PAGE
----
Given that a car’s maximum speed is
270 kilometers per hour and its engine generates a force of 96 kilograms-weight,
determine the power of its engine.
All right, so let’s say that this
is our car moving along at its maximum speed of 270 kilometers per hour. The car does this, we’re told, when
its engine generates a force of 96 kilograms-weight. That force, we’ll call it 𝐹,
pushes the car forward, which we might think would make the car accelerate. But actually, the car maintains
this constant speed because there are opposing forces to the car’s motion. We don’t need to consider them in
detail, but in general these will be frictional forces.
Our goal is to determine the power
of this car’s engine. And we can start doing this by
recalling that power is equal to force multiplied by speed. This suggests that we can calculate
the power of our car’s engine by multiplying the given force by the given speed. The challenge to this, though, is
that the units involved are not on a consistent basis. Ultimately, we would like to
express our engine’s power in horsepower. But if we multiply these values as
is, we’ll get a result in kilograms-weight kilometers per hour. To clarify the meaning of the units
involved, we can convert them to more familiar SI base units.
One kilogram-weight is equal to 9.8
newtons of force. Likewise, one kilometer per hour is
equal to one over 3.6 meters per second. This means that if we take the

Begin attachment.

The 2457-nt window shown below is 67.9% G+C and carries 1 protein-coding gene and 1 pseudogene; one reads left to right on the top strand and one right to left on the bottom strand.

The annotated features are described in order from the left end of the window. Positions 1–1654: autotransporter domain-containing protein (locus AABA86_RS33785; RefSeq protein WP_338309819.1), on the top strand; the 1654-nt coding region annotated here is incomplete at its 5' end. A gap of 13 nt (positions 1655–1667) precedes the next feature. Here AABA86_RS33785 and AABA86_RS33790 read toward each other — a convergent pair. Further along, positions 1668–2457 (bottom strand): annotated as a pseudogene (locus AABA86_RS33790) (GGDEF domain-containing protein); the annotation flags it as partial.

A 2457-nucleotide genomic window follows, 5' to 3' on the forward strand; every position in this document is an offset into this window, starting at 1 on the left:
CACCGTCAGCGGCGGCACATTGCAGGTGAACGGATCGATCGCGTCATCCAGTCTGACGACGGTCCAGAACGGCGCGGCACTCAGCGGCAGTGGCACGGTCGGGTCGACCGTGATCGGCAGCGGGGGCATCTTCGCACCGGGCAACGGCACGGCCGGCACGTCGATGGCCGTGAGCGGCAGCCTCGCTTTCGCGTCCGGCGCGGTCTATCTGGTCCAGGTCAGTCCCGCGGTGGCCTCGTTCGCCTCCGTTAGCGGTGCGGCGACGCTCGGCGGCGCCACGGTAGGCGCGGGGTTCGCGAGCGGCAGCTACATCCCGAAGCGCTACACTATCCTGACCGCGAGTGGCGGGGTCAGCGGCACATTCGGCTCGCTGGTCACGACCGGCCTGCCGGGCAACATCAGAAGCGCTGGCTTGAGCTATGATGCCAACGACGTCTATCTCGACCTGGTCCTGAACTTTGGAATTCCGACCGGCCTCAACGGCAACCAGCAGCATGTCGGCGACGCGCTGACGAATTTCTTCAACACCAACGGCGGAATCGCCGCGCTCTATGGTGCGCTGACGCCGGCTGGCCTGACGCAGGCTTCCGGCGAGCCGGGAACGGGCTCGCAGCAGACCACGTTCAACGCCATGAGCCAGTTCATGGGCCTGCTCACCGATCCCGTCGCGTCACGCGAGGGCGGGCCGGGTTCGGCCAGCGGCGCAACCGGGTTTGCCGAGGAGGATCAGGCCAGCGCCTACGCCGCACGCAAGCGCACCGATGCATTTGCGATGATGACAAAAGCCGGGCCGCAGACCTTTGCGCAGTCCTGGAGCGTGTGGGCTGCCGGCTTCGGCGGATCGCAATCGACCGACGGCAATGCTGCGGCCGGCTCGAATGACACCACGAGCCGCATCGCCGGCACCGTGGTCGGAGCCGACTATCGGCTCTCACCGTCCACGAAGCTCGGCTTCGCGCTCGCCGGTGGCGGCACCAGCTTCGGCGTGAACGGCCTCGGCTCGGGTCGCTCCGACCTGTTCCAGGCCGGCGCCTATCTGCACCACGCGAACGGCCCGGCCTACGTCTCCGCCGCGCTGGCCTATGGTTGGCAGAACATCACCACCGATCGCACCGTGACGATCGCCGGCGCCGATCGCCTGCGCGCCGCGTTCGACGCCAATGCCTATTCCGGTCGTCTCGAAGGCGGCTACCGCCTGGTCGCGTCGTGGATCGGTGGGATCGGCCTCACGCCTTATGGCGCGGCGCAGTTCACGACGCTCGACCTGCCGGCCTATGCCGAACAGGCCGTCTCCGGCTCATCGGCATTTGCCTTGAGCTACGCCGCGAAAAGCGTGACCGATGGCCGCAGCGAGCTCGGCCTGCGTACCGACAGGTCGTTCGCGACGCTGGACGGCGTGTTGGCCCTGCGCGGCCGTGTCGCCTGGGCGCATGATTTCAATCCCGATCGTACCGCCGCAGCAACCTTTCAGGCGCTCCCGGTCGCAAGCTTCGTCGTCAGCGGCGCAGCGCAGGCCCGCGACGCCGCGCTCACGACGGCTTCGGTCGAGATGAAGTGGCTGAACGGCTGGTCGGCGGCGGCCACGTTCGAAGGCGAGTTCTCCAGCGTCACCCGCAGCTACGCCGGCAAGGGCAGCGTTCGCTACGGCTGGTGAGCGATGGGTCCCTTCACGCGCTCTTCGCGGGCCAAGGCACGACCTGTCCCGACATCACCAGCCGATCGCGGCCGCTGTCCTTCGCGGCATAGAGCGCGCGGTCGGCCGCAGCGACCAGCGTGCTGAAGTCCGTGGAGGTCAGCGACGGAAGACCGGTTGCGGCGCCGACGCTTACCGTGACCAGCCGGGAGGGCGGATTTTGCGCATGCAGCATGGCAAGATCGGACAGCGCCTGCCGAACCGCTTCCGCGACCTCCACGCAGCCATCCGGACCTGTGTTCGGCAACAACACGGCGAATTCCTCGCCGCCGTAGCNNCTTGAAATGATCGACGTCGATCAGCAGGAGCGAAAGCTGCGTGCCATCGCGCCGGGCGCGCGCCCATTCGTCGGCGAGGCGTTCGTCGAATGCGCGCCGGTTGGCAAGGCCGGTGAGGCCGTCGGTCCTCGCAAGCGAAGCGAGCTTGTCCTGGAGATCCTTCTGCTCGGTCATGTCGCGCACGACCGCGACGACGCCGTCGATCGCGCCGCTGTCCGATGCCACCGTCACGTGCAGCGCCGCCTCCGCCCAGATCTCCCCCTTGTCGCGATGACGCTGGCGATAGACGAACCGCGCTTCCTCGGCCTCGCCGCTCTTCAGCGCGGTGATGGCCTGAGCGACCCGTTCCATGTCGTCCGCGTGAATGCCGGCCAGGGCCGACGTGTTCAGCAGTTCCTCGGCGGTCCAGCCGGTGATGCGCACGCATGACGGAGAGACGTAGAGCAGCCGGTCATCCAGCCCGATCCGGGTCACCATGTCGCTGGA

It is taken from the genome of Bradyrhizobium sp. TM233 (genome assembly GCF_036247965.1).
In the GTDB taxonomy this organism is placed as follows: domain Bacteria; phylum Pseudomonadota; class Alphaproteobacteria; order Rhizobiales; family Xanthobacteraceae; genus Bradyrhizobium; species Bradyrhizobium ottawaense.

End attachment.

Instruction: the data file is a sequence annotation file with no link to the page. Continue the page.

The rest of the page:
value 96 and we multiply it by 9.8, then we’ll have a total force in units of
newtons. And then if we work with 270,
dividing this by 3.6, we’ll have a speed in units of meters per second. All this is helpful because it
means if we were to calculate this power now, we would get an answer in the SI base
unit of power, watts.
As we mentioned, though, we would
like to give our final answer in units of metric horsepower. One metric horsepower is equal to
735 watts, which means if we divide the right-hand side of our equation by 735 watts
per horsepower, where, just like with our other conversions, we’re effectively
multiplying by one, which is why we can apply this operation to just one side of our
equation, then the units of newton meters per second cancel with watts in the
denominator and our units of horsepower come up top so that finally we have an
expression for power in the units of interest.
When we enter this expression on
our calculator, we get a result of exactly 96 horsepower. This is the power of our car’s